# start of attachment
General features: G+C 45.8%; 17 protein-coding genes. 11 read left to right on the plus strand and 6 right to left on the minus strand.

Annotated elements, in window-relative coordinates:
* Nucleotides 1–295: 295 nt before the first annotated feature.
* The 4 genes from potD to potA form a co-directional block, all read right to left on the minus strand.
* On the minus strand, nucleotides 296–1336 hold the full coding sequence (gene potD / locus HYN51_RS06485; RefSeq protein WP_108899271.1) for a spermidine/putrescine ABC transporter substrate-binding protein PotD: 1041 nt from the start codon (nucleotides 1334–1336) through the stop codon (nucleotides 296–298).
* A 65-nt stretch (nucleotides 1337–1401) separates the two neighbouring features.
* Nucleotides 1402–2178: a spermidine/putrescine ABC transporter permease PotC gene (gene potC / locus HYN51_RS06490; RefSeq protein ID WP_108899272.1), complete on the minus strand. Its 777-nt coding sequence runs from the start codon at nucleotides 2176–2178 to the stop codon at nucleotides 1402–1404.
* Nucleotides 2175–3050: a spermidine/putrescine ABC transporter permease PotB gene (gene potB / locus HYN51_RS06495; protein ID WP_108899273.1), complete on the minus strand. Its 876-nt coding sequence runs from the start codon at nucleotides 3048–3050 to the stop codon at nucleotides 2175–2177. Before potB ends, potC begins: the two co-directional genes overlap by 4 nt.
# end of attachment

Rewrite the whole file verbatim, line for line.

General features: G+C 45.8%; 17 protein-coding genes. 11 read left to right on the plus strand and 6 right to left on the minus strand.

Annotated elements, in window-relative coordinates:
* Nucleotides 1–295: 295 nt before the first annotated feature.
* The 4 genes from potD to potA form a co-directional block, all read right to left on the minus strand.
* On the minus strand, nucleotides 296–1336 hold the full coding sequence (gene potD / locus HYN51_RS06485; RefSeq protein WP_108899271.1) for a spermidine/putrescine ABC transporter substrate-binding protein PotD: 1041 nt from the start codon (nucleotides 1334–1336) through the stop codon (nucleotides 296–298).
* A 65-nt stretch (nucleotides 1337–1401) separates the two neighbouring features.
* Nucleotides 1402–2178: a spermidine/putrescine ABC transporter permease PotC gene (gene potC / locus HYN51_RS06490; RefSeq protein ID WP_108899272.1), complete on the minus strand. Its 777-nt coding sequence runs from the start codon at nucleotides 2176–2178 to the stop codon at nucleotides 1402–1404.
* Nucleotides 2175–3050: a spermidine/putrescine ABC transporter permease PotB gene (gene potB / locus HYN51_RS06495; protein ID WP_108899273.1), complete on the minus strand. Its 876-nt coding sequence runs from the start codon at nucleotides 3048–3050 to the stop codon at nucleotides 2175–2177. Before potB ends, potC begins: the two co-directional genes overlap by 4 nt.